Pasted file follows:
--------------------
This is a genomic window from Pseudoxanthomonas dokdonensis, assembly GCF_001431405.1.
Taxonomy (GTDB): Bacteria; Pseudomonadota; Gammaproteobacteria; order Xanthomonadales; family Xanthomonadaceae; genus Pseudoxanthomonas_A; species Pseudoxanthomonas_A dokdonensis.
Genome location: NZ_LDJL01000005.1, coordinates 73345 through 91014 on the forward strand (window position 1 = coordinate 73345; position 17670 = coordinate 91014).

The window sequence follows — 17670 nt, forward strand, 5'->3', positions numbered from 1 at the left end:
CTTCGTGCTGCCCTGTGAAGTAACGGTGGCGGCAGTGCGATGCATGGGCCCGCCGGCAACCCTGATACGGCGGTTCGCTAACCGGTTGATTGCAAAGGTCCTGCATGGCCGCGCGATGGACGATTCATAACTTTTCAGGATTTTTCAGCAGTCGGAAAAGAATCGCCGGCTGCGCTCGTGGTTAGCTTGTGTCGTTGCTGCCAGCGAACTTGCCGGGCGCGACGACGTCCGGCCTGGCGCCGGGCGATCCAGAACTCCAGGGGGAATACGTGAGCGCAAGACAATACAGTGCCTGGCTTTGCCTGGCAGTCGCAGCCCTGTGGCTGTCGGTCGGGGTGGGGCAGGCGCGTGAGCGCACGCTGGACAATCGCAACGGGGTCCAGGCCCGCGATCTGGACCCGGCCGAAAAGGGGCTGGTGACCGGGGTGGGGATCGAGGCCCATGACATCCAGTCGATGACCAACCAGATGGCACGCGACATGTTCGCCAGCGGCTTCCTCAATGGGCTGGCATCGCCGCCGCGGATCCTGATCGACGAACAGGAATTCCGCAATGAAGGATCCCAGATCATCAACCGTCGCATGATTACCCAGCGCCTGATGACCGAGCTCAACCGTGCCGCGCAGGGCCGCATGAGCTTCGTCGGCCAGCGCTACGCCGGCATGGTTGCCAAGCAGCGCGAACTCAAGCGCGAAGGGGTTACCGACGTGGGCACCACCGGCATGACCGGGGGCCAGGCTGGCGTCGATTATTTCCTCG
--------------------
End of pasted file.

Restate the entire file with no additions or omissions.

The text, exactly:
This is a genomic window from Pseudoxanthomonas dokdonensis, assembly GCF_001431405.1.
Taxonomy (GTDB): Bacteria; Pseudomonadota; Gammaproteobacteria; order Xanthomonadales; family Xanthomonadaceae; genus Pseudoxanthomonas_A; species Pseudoxanthomonas_A dokdonensis.
Genome location: NZ_LDJL01000005.1, coordinates 73345 through 91014 on the forward strand (window position 1 = coordinate 73345; position 17670 = coordinate 91014).

The window sequence follows — 17670 nt, forward strand, 5'->3', positions numbered from 1 at the left end:
CTTCGTGCTGCCCTGTGAAGTAACGGTGGCGGCAGTGCGATGCATGGGCCCGCCGGCAACCCTGATACGGCGGTTCGCTAACCGGTTGATTGCAAAGGTCCTGCATGGCCGCGCGATGGACGATTCATAACTTTTCAGGATTTTTCAGCAGTCGGAAAAGAATCGCCGGCTGCGCTCGTGGTTAGCTTGTGTCGTTGCTGCCAGCGAACTTGCCGGGCGCGACGACGTCCGGCCTGGCGCCGGGCGATCCAGAACTCCAGGGGGAATACGTGAGCGCAAGACAATACAGTGCCTGGCTTTGCCTGGCAGTCGCAGCCCTGTGGCTGTCGGTCGGGGTGGGGCAGGCGCGTGAGCGCACGCTGGACAATCGCAACGGGGTCCAGGCCCGCGATCTGGACCCGGCCGAAAAGGGGCTGGTGACCGGGGTGGGGATCGAGGCCCATGACATCCAGTCGATGACCAACCAGATGGCACGCGACATGTTCGCCAGCGGCTTCCTCAATGGGCTGGCATCGCCGCCGCGGATCCTGATCGACGAACAGGAATTCCGCAATGAAGGATCCCAGATCATCAACCGTCGCATGATTACCCAGCGCCTGATGACCGAGCTCAACCGTGCCGCGCAGGGCCGCATGAGCTTCGTCGGCCAGCGCTACGCCGGCATGGTTGCCAAGCAGCGCGAACTCAAGCGCGAAGGGGTTACCGACGTGGGCACCACCGGCATGACCGGGGGCCAGGCTGGCGTCGATTATTTCCTCG